Monday, January 16, 2012


Last night's Golden Globes Awards ceremony was a study in diplomacy the UN might envy. It wasn't a sweep for any one of the front-running films in contention. Instead, the Hollywood Foreign Press Association doled out individual kudos with even-handed precision—sometimes to a surprising degree.

Biggest surprise of the evening was probably Martin Scorsese winning Best Director for Hugo, even though Hugo did not go on to win Best Picture in its category. (The Globes split the top nominees—Picture, Actor and Actress—into two categories, Drama and Comedy Or Musical. And the divide between the two is often, um, tenuous, as it was this year with the fanciful, slapstick-laden Hugo nominated in the Drama category, and the bittersweet My Week With Marilyn relegated to the Comedy list. Still, semantics aside, I liked Hugo a lot, and a Scorsese win for this love letter to early moviemaking is okay by me.)

Anyway, The Descendants won for Best Picture (Drama), which means its director, Alexander Payne, was shut out. Ditto director Michel Hazanavicius, whose film, The Artist, won Best Picture in the Comedy/Musical category. But I guess it was just their bad luck to be up against Scorsese, who is so beloved by the HFPA that he also won Best Director in 2007 for The Departed, even though something else won the Best Picture award that year too.

(Look out, George and Shailene. Someone might be gaining on you...)

As to this year's winners, looks like it's game-on for a showdown between The Descendants and The Artist for next month's Oscars. Both films scored multiple wins at the Globes, including Best Actor awards for their respective leading men, George Clooney (Drama) and Jean Dujardin (Comedy/Musical).

The Artist also picked up an award for its Jazz Age/romantica musical score by Ludovic Bource (an especially crucial element in a silent film), despite his controversial use of Bernard Herrmann's love theme from Vertigo (all rights legally purchased, Hazanavicius contends).

(The Artist gets ready to muscle into the Oscar nominations.)

Best Actress winners Meryl Streep, for The Iron Lady (Drama) and Michelle Williams, My Week With Marilyn (so-called Comedy/Musical) also seem poised to duke it out at the Oscars. Meanwhile, the HFPA doled out small, considerate appeasements to some of its other multiple nominees. The Help picked up a Supporting Actress award for Octavia Spencer. Woody Allen won a best Screenplay award for my favorite film of the year, Midnight In Paris. In what might have been the nicest surprise, Christopher Plummer won the Supporting Actor prize for the under-nominated Beginners—and delivered an excellent, eloquent acceptance speech into the bargain.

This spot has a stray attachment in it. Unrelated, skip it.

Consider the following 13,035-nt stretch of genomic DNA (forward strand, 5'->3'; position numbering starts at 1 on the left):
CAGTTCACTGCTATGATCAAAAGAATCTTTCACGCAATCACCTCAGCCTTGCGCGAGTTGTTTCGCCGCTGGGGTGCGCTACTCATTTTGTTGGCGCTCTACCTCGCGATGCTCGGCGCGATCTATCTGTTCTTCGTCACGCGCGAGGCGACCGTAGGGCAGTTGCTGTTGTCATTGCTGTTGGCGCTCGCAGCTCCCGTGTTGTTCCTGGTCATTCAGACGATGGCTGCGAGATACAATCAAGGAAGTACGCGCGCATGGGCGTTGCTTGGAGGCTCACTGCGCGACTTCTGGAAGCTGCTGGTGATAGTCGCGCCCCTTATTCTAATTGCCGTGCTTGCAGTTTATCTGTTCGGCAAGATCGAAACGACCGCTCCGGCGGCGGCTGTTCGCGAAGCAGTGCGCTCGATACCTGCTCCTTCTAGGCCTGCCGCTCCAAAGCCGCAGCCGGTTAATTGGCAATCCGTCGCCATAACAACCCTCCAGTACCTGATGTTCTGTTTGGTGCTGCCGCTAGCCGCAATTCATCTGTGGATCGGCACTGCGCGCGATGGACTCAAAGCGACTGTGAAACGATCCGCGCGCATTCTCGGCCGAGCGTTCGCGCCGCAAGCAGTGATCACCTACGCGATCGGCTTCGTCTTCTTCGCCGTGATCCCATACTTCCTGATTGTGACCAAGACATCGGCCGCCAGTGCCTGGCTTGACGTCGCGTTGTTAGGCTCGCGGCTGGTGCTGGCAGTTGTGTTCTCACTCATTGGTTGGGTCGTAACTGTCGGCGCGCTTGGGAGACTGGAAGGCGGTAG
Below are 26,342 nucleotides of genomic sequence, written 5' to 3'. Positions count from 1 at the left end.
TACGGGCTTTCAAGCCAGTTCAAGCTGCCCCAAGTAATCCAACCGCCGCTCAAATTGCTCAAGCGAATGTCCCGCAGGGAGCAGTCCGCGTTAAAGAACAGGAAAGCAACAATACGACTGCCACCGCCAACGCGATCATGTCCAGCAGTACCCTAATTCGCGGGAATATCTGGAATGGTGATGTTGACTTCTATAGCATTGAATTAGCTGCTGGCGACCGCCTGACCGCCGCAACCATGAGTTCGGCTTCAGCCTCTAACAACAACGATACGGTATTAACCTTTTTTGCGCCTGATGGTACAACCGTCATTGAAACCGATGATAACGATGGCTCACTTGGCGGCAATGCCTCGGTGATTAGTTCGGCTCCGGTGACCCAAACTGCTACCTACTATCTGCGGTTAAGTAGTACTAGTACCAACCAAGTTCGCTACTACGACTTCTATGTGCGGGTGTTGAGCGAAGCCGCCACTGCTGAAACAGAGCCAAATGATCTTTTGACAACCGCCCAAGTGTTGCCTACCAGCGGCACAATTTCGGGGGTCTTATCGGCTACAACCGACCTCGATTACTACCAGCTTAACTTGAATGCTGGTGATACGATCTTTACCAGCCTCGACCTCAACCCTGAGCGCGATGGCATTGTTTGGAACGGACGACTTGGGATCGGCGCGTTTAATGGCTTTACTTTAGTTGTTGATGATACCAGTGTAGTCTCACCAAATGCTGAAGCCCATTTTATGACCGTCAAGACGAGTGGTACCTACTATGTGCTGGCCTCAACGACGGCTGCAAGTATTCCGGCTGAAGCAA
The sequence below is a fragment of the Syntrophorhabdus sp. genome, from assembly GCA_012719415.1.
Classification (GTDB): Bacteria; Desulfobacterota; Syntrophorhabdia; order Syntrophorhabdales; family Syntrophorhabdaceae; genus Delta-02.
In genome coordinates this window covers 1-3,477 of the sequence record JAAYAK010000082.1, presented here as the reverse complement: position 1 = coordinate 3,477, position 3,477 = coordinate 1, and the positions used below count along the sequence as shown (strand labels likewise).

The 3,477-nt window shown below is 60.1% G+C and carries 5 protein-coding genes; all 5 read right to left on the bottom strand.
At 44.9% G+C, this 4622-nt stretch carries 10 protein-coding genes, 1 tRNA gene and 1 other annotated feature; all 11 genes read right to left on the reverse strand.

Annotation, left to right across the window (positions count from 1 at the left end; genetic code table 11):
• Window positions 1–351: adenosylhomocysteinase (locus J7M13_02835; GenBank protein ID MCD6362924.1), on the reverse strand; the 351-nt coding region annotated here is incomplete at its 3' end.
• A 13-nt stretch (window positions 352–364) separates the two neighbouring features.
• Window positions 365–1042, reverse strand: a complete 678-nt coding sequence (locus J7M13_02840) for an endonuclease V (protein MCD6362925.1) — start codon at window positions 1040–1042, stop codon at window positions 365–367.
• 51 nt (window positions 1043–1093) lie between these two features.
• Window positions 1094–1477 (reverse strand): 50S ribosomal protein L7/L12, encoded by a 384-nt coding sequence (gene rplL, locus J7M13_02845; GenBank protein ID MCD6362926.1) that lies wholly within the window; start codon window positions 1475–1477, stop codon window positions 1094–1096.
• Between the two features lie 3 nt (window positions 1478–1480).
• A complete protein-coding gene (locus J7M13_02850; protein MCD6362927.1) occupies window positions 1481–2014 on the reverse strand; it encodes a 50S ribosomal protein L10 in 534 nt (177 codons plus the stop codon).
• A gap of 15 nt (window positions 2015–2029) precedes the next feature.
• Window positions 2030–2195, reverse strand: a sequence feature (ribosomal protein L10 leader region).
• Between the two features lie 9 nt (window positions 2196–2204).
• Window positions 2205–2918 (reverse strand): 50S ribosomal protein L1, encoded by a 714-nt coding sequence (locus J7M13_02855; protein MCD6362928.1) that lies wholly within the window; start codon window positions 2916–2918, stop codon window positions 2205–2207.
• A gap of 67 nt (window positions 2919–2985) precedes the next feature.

Less happy surprises of the evening: how did Scorsese fail to mention Georges Melies in his acceptance speech about the history of movies and film preservation? (Most of the Hugo film clip featured Scorsese's re-creation of Melies' sequences.) And how did Clooney fail to mention his teenage co-star and fellow nominee, Shailene Woodley? Sure, he thanked his "whole cast," but a lesser actress in the pivotal role of Clooney's eldest daughter would have made the entire film less persuasive.

But overall, I'm content with this year's Globes. Nothing really egregious won in any major category. (Well, I'm not sure about that tinny dance-mix pop tune Madonna wrote for her Edward VIII/Mrs. Simpson movie, W. E., set in the elegant 1930s.) And, for once, a lot of my favorite movies of the year seem ready to make a splash at the Oscars. Those nominations will be announced Tuesday, January 24. Stay tuned ...

(Top: Martin Scorsese. AP Photo/Mark J. Terrill.)

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